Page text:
2- You are missing the join condition between sub-queries

The reason why you need to add a WHERE condition or you get 20K results is because there is no ON for the INNER JOIN. That is to say you can put everything you add on the WHERE on that ON.

Something like this:

SELECT ssh.stage_name, ssh.sh_al, ssh.sh_cat, ssc.time, ssc.M, ssc.P, ssc.B, ssc.Fin
FROM (
    SELECT s.ID stageID, s.stage_name, sh.sh_al, sh.sh_uid, sh.sh_cat
    FROM Shooter sh
    INNER JOIN Stage_Shooters stsh ON stsh.ShooterID = sh.ID
    INNER JOIN Stage s ON s.ID = stsh.StageID
) ssh
INNER JOIN (
    SELECT s.ID stageID, s.stage_name stageName, sc.time, sc.shtr, sc.miss M, sc.proc P, sc.bth B, sc.finalTime Fin
    FROM Score sc
    INNER JOIN Stage_Scores stsc ON stsc.ScoreID = sc.ID
    INNER JOIN Stage s ON s.ID = stsc.StageID
) ssc
ON ssh.sh_uid = ssc.shtr AND ssh.stageID = ssc.stageID;

3- You can probably make the whole thing with a single query

It looks like you can get the very same result you are getting with the following (shorter) query:

SELECT
    stage_name,
    sh_al,
    sh_cat,
    time,
    miss AS M,
    proc AS p,
    bth AS b,
    finalTime AS Fin
FROM
    Shooter AS sh
    JOIN Stage_Shooters AS stsh ON stsh.ShooterID = sh.ID
    JOIN Stage AS s ON s.ID = stsh.StageID
    JOIN Stage_Scores AS stsc ON stsc.StageID = s.ID
    JOIN Score AS sc ON stsc.ScoreID = sc.ID AND sc.shtr = sh.ID

Without an SQL Fiddle it is complicated to actually verify this but I'm pretty confident that it should work.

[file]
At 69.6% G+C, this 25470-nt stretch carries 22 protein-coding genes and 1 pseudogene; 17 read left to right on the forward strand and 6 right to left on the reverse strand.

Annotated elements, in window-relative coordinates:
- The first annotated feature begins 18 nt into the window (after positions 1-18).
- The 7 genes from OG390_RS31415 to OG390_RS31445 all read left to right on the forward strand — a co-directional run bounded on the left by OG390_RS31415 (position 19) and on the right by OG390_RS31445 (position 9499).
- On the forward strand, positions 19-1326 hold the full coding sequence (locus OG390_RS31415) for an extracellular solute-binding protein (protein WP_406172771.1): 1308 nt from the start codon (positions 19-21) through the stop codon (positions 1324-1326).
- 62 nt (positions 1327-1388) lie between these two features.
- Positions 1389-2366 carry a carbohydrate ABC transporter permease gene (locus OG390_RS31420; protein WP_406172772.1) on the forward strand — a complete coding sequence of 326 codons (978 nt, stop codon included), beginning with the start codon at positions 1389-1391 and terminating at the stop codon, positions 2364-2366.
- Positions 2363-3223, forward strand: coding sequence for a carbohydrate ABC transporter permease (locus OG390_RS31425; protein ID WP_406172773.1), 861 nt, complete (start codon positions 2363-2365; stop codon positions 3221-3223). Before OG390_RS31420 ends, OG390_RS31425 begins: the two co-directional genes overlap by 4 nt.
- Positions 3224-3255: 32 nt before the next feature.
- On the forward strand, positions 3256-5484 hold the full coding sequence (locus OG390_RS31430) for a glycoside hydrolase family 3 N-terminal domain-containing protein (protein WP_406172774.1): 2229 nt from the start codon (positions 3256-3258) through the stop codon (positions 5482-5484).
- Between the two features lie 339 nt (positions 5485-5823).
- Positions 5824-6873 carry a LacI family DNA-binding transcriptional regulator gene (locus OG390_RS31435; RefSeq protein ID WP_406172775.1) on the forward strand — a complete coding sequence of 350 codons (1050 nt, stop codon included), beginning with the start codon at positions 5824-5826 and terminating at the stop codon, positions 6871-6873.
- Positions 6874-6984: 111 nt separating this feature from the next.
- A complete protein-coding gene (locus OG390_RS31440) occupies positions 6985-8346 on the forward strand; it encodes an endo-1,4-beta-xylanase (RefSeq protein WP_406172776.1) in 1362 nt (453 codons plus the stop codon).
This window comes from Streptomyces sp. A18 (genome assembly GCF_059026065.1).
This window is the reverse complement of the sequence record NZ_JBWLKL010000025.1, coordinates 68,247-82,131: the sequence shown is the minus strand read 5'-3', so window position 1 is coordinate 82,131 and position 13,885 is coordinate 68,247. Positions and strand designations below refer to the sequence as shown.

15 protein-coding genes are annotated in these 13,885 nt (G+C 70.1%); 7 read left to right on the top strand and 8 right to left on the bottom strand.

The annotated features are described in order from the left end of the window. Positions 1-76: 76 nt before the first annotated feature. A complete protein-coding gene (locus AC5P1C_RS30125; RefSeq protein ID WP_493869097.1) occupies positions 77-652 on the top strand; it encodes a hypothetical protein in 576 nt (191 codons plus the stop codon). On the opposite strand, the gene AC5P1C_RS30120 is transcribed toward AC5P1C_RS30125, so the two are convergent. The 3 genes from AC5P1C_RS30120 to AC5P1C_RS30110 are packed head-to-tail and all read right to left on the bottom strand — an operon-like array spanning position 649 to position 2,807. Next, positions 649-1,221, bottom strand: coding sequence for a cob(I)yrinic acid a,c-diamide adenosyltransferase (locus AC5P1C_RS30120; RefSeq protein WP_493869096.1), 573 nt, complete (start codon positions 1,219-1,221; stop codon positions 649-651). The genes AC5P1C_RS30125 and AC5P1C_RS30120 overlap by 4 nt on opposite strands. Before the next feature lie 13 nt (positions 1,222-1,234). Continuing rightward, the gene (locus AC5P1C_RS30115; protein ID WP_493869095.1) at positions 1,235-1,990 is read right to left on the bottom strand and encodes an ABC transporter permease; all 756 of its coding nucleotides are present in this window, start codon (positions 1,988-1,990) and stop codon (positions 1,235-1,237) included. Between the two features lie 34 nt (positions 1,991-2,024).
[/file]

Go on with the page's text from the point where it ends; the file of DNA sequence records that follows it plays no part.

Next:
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1  
All 3 recommendations worked! Thanks. I can't believe I overlooked such a simple statement. –  codivist Jul 31 '12 at 14:33

Should Stage_Scores have a Stage_ShootersID instead of a StageID?

It looks like you want to be able to link a Score to a specific shooter, but your table design does not allow you to.

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from what I could understand, the Scores table has a shtr field that matches one specific Shooter ID so that is actually covered (and the problem with the amount of results returned by the query) –  Toote Jul 31 '12 at 1:13

Just by looking I see both sets of queries have a join to the stage table. I'm guessing you probably need to select the stage ID into both sets and then join both ssh and ssc on stage ID as well as shooter ID

SELECT ssh.stage_name, ssh.sh_al, ssh.sh_cat, ssc.time, ssc.M, ssc.P, ssc.B, ssc.Fin, s.ID as stageID
FROM (
    SELECT s.stage_name, sh.sh_al, sh.sh_uid, sh.sh_cat
    FROM Shooter sh
    INNER JOIN Stage_Shooters stsh ON stsh.ShooterID = sh.ID
    INNER JOIN Stage s ON s.ID = stsh.StageID
) ssh
INNER JOIN (
    SELECT s.stage_name stageName, sc.time, sc.shtr, sc.miss M, sc.proc P, sc.bth B, sc.finalTime Fin, s.ID as stageID
    FROM Score sc
    INNER JOIN Stage_Scores stsc ON stsc.ScoreID = sc.ID
    INNER JOIN Stage s ON s.ID = stsc.StageID
) ssc
WHERE ssh.sh_uid = ssc.shtr
AND ssh.stageID = ssc.stageID
ORDER BY ssh.sh_al